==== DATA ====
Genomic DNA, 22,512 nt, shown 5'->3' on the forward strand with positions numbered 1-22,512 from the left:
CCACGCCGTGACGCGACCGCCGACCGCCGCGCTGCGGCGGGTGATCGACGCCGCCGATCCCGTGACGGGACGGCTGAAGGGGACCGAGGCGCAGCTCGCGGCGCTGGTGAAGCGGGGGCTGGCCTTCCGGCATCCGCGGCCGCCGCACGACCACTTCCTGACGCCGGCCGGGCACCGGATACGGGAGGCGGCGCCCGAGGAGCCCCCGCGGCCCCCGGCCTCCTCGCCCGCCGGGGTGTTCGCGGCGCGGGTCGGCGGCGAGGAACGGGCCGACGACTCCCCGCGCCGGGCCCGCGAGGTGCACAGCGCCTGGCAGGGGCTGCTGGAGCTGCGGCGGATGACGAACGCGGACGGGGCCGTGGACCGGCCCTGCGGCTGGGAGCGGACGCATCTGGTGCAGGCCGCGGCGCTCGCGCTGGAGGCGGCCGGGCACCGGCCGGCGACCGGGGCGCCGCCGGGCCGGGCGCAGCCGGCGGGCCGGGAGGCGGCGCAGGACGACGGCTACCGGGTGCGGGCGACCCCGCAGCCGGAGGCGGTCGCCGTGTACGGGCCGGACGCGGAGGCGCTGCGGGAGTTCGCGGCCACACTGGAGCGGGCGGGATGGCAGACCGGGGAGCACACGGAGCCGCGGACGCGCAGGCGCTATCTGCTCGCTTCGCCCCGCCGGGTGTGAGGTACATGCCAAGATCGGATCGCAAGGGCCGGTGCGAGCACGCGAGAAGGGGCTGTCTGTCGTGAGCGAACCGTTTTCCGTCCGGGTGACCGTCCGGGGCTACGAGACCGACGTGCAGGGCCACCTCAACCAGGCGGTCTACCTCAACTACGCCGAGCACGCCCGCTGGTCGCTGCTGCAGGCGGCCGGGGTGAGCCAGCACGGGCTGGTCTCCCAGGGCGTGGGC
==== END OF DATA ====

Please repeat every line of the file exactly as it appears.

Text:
Genomic DNA, 22,512 nt, shown 5'->3' on the forward strand with positions numbered 1-22,512 from the left:
CCACGCCGTGACGCGACCGCCGACCGCCGCGCTGCGGCGGGTGATCGACGCCGCCGATCCCGTGACGGGACGGCTGAAGGGGACCGAGGCGCAGCTCGCGGCGCTGGTGAAGCGGGGGCTGGCCTTCCGGCATCCGCGGCCGCCGCACGACCACTTCCTGACGCCGGCCGGGCACCGGATACGGGAGGCGGCGCCCGAGGAGCCCCCGCGGCCCCCGGCCTCCTCGCCCGCCGGGGTGTTCGCGGCGCGGGTCGGCGGCGAGGAACGGGCCGACGACTCCCCGCGCCGGGCCCGCGAGGTGCACAGCGCCTGGCAGGGGCTGCTGGAGCTGCGGCGGATGACGAACGCGGACGGGGCCGTGGACCGGCCCTGCGGCTGGGAGCGGACGCATCTGGTGCAGGCCGCGGCGCTCGCGCTGGAGGCGGCCGGGCACCGGCCGGCGACCGGGGCGCCGCCGGGCCGGGCGCAGCCGGCGGGCCGGGAGGCGGCGCAGGACGACGGCTACCGGGTGCGGGCGACCCCGCAGCCGGAGGCGGTCGCCGTGTACGGGCCGGACGCGGAGGCGCTGCGGGAGTTCGCGGCCACACTGGAGCGGGCGGGATGGCAGACCGGGGAGCACACGGAGCCGCGGACGCGCAGGCGCTATCTGCTCGCTTCGCCCCGCCGGGTGTGAGGTACATGCCAAGATCGGATCGCAAGGGCCGGTGCGAGCACGCGAGAAGGGGCTGTCTGTCGTGAGCGAACCGTTTTCCGTCCGGGTGACCGTCCGGGGCTACGAGACCGACGTGCAGGGCCACCTCAACCAGGCGGTCTACCTCAACTACGCCGAGCACGCCCGCTGGTCGCTGCTGCAGGCGGCCGGGGTGAGCCAGCACGGGCTGGTCTCCCAGGGCGTGGGC